If you contribute to your spouse or common-law partner’s Registered Retirement Savings Plan (RRSP), or if they contribute to your RRSP, that investment can be referred to as a Spousal RRSP.
Additionally, if your spouse or common-law partner converts the funds in the RRSP to an Registered Retirement Income Fund (RRIF), that is considered to be a Spousal RRIF.
Let’s take a minute to understand the tax implications and rules around contributing to, or taking withdrawals, from spousal accounts.
RRSPs vs. RRIFs
Both RRSPs and RRIFs are investment vehicles that can be made of a range of stocks or other types of investments. You may contribute money to an RRSP, but if you make withdrawals, you face income taxes and penalties. Conversely, with RRIF’s, you cannot make contributions, and you are required to take out a minimum amount of money every year based on your age and the amount of funds in the account.
Under Canadian law, you must convert RRSP’s to RRIF’s by the last day of the year you turn 71, but you may convert your RRSP to an RRIF prior to this time. If you have a spousal RRSP, it converts to a spousal RRIF.
Contributing to Spousal RRSPs
You may contribute to your own RRSP as well as to your spouse’s RRSP, but your total contributions cannot exceed your annual deduction limit. This amount appears in the Notice of Assessment you receive from the Canada Revenue Agency (CRA) every year. For example, if your annual contribution limit is $5,000 and you contribute $2,000 to your own RRSP, you may only contribute $3,000 to your spouse’s RRSP.
Whether you contribute to your own account or a spousal RRSP, the money you contribute is not taxable, and you may claim a deduction equal to the amount of your contribution. However, once you convert the RRSP to an RRIF, you may no longer make contributions to the account.
You can no longer make contributions to your spouse’s RRSP after your spouse’s death. However, your spouse’s legal representative may make contributions to your RRSP on your spouse’s behalf during the year of your spouse’s death or in the first 60 days of the following year. Your spouse’s legal representative may also claim the full contribution limit on your spouse’s final tax return. If you inherit your spouse’s RRSP or RRIF, you may deposit the amounts to your RRSP or RRIF.
Withdrawing From Spousal RRSPs and RRIFs
If you have contributed to your spouse’s RRSP, your spouse’s withdrawals can have a direct impact on your tax liability due to the three-year attribution rule. Under this rule, if you make a deposit to your spouse’s RRSP, he is not allowed to withdraw those funds for at least three years. Similarly, if you contribute to your spouse’s RRSP and your spouse converts that account to an RRIF, your spouse may not exceed the annual minimum RRIF withdrawal limit for the three years after your contribution.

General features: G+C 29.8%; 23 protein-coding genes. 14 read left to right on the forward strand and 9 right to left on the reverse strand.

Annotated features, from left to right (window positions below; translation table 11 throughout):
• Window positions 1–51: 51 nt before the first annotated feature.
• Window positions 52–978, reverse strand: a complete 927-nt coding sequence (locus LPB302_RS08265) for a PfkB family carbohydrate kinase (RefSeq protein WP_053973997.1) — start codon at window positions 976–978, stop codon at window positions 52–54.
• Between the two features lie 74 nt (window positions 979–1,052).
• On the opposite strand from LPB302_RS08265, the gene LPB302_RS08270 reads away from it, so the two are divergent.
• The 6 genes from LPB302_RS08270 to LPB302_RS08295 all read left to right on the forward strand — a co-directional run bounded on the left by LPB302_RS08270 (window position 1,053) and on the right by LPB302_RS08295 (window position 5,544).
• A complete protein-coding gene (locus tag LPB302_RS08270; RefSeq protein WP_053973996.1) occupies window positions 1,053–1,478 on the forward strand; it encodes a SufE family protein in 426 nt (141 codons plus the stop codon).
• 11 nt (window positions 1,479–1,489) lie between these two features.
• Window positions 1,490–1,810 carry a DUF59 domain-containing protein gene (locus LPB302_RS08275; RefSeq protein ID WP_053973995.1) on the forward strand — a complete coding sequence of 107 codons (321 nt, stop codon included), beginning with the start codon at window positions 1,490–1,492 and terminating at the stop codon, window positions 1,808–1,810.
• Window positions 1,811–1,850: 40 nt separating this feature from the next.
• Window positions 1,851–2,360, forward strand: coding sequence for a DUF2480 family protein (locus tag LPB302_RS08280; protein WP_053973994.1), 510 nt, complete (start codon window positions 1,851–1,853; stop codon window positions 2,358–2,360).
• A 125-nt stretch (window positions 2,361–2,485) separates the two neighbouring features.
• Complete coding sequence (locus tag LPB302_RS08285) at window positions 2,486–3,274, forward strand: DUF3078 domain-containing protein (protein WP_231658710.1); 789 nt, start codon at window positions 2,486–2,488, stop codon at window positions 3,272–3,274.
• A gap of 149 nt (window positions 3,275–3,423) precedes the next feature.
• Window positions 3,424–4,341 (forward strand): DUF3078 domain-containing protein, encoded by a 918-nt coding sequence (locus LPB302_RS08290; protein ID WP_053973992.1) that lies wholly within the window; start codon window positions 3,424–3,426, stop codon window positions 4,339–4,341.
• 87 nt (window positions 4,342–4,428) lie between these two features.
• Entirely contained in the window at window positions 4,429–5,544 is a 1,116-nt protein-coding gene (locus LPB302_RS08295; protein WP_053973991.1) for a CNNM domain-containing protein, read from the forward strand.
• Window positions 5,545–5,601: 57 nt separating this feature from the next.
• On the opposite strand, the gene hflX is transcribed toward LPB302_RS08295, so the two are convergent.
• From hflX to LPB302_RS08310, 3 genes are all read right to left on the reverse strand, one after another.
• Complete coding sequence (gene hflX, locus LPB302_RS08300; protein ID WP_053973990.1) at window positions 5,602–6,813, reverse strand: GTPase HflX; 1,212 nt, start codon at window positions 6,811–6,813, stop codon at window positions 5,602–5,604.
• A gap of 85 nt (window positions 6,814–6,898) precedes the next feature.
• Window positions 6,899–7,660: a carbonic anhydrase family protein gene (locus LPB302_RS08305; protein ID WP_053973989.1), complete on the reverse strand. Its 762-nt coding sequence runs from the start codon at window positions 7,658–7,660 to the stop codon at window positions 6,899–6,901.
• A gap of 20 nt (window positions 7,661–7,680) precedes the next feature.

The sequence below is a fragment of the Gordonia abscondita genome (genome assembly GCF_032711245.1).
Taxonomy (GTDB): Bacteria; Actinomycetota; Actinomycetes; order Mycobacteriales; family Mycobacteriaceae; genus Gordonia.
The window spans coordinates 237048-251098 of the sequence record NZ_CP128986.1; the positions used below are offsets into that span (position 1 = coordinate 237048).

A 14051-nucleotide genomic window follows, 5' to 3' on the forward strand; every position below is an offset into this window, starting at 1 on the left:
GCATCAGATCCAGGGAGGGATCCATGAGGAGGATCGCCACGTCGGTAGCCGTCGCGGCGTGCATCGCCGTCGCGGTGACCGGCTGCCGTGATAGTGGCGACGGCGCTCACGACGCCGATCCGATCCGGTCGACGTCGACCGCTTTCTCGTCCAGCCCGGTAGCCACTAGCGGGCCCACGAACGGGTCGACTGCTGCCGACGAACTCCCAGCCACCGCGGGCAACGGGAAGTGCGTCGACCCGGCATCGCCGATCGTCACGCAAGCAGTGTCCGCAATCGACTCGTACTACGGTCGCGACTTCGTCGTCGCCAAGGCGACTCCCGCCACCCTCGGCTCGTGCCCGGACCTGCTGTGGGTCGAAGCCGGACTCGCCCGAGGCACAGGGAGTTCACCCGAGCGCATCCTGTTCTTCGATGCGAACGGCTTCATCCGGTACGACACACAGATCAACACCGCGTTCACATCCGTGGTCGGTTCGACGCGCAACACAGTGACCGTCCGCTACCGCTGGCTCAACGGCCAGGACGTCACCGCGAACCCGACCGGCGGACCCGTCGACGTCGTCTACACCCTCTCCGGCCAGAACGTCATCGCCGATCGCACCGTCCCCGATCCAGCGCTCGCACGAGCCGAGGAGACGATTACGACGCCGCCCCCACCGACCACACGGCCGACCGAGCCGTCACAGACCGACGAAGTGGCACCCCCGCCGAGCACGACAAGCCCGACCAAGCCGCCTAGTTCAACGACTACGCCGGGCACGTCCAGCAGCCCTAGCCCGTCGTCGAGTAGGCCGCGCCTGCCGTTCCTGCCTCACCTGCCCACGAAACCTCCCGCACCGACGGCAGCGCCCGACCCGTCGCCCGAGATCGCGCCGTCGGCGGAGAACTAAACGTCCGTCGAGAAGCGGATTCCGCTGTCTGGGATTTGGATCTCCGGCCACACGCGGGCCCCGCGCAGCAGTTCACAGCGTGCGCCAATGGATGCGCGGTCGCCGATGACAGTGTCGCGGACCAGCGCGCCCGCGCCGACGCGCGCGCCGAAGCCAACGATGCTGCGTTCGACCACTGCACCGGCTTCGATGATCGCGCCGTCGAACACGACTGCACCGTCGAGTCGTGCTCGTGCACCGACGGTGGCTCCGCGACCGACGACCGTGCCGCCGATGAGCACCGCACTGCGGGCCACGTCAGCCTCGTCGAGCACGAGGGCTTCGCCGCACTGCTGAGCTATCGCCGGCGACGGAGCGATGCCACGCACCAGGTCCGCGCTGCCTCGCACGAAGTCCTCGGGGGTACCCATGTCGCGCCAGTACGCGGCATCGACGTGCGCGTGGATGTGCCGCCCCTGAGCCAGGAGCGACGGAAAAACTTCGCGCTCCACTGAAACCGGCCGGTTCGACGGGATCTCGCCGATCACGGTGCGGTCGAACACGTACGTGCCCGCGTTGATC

To explain, imagine you contribute $5,000 to your spouse’s RRSP in 2014. Two years later in 2016, your spouse withdraws $4,000 from his RRSP. In this case, because three years has not passed, the $4,000 is considered to be money you deposited, and you must declare the funds as income on your tax return.
To illustrate a similar situation with RRIF withdrawals, imagine you contribute $5,000 to your spouse’s RRSP in 2015, and in the following year, your spouse converts the account to an RRIF. The total value of the RRIF is $100,000, and as your spouse is 71, he must withdraw a minimum of 5.28% of the funds or $5,280. If he withdraws more than this amount, you may have to report some of the withdrawal as income.
In these situations, you may have to account for income tax that was with deducted when by the RRSP or RRIF administrator as well as other factors. To calculate the amount of income you should report, use Form T2205 (Amounts from a Spousal or Common-Law Partner RRSP, RRIF or SPP to Include in Income).
Pension Income Splitting
One of the reasons to use spousal RRSPs or RRIFs is to offset tax liability. For example, if you make significantly more money than your spouse, contributing to their RRSP can help lower your income on paper and reduce your tax liability. At the same time, you are helping your spouse save for retirement, and upon retirement, your spouse will have income from their RRSP while you have income from yours. That can help to keep both of you in a relatively low tax bracket. Conversely, if you were the only one to reap the benefits of a pension plan, your payments may put you into a higher tax bracket, thus increasing your tax burden.
About Rob Cosman
Rob Cosman, is a Chartered Professional Accountant who runs his own accounting and tax practice with his wife in Toronto, Ontario. Beginning in 2000, Rob’s career spanned over Halifax, Cayman Islands and Toronto. Rob held senior industry positions including CFO roles in public and private industries ranging from telecommunications, retail sales, and consumer packaged goods.
Rob has over 10 years of tax experience and is the author of numerous articles. He has the ability to take complex tax situations, explain them in common sense terms and guide clients to make the best decisions based on their individual situations.
Jennifer is the Social Care Manager for TurboTax Canada. When she’s not helping customers on Facebook, Twitter, and TurboTax’s community forum AnswerXchange, Jennifer is busy researching the latest tax changes.
Jennifer has been preparing tax returns for over 30 years and enjoys holding tax seminars for seniors in her hometown of St. Vincent’s, Newfoundland.